To download the Numismatica Pro font, click here.
In the spring of 2000, I unsuccessfully attempted to locate a font containing the archaic, classical and Hellenistic letterforms necessary to electronically describe legends on ancient Greek coins. In the absence of an available font for Greek legends on ancient coins, I proposed a collaborative effort to create that font for unrestricted free distribution.
I proposed a table of glyphs after concluding preliminary investigations of the problems and scope in July 2000. These were presented to numismatic colleagues for consideration then submitted to the IT sub-committee members of the Association internationale d'épgraphie grecque et latine and the Association internationale de papyrologues which met jointly in Oxford, 3-5 August 2000. Their charter was to formulate a joint recommendation for submission to the Unicode Technical Committee.
Valuable contributions were received, incorporated and a pre-release version of an 8-bit 'symbol' font, appropriately named Numismatica, was completed and tested for sufficiency and technical suitability. Many factors were considered in addition to the letterforms. The type of font (TrueType, Type 1, bitmapped), supported platforms (Windows, Mac, Unix and others), keyboard mapping and utilities, Internet browser usage, use of the font by professional print setters, internationalization, and many other questions were addressed. Following the preliminary review, the font was distributed to beta testers for review.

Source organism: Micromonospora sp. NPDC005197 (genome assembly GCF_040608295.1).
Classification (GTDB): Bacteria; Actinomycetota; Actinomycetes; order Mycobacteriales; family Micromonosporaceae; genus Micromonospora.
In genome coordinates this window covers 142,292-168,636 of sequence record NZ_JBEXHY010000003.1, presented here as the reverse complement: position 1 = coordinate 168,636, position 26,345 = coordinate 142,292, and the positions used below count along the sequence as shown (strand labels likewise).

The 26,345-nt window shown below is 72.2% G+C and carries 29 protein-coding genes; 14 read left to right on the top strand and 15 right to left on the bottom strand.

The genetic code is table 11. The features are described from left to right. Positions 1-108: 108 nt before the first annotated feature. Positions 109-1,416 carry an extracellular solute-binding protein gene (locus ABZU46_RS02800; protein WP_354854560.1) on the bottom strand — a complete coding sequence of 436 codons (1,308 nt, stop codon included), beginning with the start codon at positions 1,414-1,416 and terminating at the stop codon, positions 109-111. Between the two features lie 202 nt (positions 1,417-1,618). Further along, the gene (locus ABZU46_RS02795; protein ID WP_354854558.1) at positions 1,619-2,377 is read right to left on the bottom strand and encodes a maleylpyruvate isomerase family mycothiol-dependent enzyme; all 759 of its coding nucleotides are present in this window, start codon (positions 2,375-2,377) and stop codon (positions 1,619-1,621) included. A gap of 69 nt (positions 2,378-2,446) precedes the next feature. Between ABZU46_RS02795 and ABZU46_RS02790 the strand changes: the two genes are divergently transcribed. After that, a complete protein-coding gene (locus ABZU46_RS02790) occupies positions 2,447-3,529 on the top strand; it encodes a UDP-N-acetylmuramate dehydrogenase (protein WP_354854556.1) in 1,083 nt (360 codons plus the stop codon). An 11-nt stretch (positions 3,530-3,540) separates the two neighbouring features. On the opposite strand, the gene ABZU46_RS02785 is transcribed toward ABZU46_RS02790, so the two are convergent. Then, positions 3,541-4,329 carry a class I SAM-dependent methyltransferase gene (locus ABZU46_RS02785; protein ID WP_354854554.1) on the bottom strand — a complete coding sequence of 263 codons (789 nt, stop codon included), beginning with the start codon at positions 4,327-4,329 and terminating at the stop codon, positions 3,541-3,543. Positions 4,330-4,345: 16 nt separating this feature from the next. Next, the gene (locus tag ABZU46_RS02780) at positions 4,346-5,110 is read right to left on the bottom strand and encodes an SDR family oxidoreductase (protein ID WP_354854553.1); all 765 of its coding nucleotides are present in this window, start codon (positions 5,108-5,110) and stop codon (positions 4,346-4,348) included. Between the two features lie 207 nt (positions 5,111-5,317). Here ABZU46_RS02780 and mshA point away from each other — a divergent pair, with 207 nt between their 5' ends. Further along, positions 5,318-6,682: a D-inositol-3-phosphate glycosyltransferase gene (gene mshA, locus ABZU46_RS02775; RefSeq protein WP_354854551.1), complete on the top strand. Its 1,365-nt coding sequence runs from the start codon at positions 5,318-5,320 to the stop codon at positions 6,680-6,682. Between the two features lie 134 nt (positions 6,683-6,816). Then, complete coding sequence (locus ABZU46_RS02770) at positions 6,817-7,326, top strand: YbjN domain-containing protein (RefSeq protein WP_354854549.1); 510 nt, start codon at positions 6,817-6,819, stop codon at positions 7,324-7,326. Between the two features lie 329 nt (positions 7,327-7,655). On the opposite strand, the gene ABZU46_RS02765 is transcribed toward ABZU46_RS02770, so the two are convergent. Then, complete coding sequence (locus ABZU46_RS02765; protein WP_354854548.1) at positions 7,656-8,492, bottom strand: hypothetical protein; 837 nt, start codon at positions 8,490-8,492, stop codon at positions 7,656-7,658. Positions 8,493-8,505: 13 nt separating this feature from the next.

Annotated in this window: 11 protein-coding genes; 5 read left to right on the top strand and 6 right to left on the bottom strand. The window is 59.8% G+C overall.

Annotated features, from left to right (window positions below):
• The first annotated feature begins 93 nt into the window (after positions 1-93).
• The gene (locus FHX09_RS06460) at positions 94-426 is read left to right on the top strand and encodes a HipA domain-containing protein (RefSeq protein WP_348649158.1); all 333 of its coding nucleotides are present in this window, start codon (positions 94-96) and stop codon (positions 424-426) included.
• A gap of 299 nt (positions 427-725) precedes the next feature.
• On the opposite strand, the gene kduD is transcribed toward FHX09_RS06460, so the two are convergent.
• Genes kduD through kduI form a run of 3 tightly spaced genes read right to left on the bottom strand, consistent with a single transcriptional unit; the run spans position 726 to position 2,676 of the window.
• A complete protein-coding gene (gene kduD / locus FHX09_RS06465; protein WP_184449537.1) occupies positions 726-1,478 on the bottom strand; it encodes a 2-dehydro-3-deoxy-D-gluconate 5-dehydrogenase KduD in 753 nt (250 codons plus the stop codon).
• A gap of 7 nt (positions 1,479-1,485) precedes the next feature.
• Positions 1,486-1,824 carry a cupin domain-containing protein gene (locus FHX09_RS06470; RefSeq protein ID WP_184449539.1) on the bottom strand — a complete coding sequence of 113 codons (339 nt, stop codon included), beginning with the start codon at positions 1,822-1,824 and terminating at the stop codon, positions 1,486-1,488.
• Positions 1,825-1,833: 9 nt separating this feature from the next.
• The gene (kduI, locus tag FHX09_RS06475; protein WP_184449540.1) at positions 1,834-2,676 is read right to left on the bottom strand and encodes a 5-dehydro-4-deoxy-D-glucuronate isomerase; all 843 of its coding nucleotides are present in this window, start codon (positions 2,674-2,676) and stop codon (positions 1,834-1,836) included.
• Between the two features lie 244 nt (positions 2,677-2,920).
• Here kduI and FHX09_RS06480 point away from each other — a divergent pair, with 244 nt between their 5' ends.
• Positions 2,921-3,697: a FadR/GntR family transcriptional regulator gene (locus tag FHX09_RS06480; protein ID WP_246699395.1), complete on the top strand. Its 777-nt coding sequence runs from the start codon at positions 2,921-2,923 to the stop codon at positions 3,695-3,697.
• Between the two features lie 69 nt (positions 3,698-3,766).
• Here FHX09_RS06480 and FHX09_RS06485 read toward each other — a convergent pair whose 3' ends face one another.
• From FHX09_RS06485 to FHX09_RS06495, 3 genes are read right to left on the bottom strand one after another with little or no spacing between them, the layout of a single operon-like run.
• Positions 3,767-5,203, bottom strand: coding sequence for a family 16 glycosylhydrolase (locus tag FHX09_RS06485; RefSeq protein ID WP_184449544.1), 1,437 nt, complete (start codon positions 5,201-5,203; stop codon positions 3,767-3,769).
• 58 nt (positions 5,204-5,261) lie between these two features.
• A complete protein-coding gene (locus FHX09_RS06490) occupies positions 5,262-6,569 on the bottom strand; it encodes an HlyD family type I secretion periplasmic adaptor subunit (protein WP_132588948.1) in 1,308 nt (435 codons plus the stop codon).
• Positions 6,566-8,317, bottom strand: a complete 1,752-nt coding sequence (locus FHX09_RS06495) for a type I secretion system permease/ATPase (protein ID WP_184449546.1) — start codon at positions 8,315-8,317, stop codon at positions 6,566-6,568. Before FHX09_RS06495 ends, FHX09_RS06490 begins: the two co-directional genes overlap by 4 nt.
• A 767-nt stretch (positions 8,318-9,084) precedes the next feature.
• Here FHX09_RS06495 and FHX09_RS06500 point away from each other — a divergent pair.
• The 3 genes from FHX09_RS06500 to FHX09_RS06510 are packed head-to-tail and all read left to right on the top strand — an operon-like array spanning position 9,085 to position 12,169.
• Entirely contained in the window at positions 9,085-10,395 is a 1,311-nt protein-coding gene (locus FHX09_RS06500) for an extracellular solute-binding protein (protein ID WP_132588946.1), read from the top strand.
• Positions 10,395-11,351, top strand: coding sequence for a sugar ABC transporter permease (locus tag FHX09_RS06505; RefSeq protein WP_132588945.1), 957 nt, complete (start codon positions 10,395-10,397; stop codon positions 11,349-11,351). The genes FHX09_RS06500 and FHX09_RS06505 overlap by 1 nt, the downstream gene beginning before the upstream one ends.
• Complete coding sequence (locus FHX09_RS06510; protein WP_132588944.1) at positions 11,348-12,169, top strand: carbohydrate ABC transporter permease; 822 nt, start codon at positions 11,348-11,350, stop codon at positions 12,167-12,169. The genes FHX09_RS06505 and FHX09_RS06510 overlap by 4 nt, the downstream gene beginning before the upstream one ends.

Beta testing of the 8-bit Numismatica font extended for over two years during which additional Greek letterforms were identified and incorporated into the font. Testing identified the need for retrograde versions of many characters. The completed version of the 8-bit Numismatica font was made available to the public for download. The project continued to grow and other numismatic fonts were included in cross-platform evaluation and testing.
Concurrently with development of the Numismatica 8-bit font, widening acceptance of the Unicode standard by the computer industry dictated a shift away from an 8-bit symbol fonts to the Unicode standard. After originating in 1991, by 1993 Unicode had incorporated Greek. As Microsoft, Apple and other major vendors adopted the standard, increasing numbers of computer applications became Unicode-compliant. With the 2007 release of version 5.0, Unicode attained the sophistication, language codepoints and wide acceptance necessary to justify development of a Unicode version named Numismatica Pro to differentiate it from the old and increasingly obsolete 8-bit symbol font. In 2010 I began correspondence with David Perry, developer of the Cardo font. David included the Numismatica codepoints for ancient Greek letterforms and thus the Cardo and Numismatica Pro fonts are fully compatible for alternate Greek letterforms. His book Document Preparation for Classical Languages (Greentop Publishing: 2010, 2nd ed.) is very useful for publication of fonts.
An important feature of Numismatica Pro is the inclusion of monograms or 'control marks' for ancient Greek coins. These are encoded in the Private Use areas of Unicode since they are not letterforms. The incorporation of monograms was the result of my participation in the Sylloge Nummorum Parthicorum project and its requirement to illustrate Parthian coin monograms in printed volumes. See more information on the SNP at this link.
This page last updated 01 Dec 2019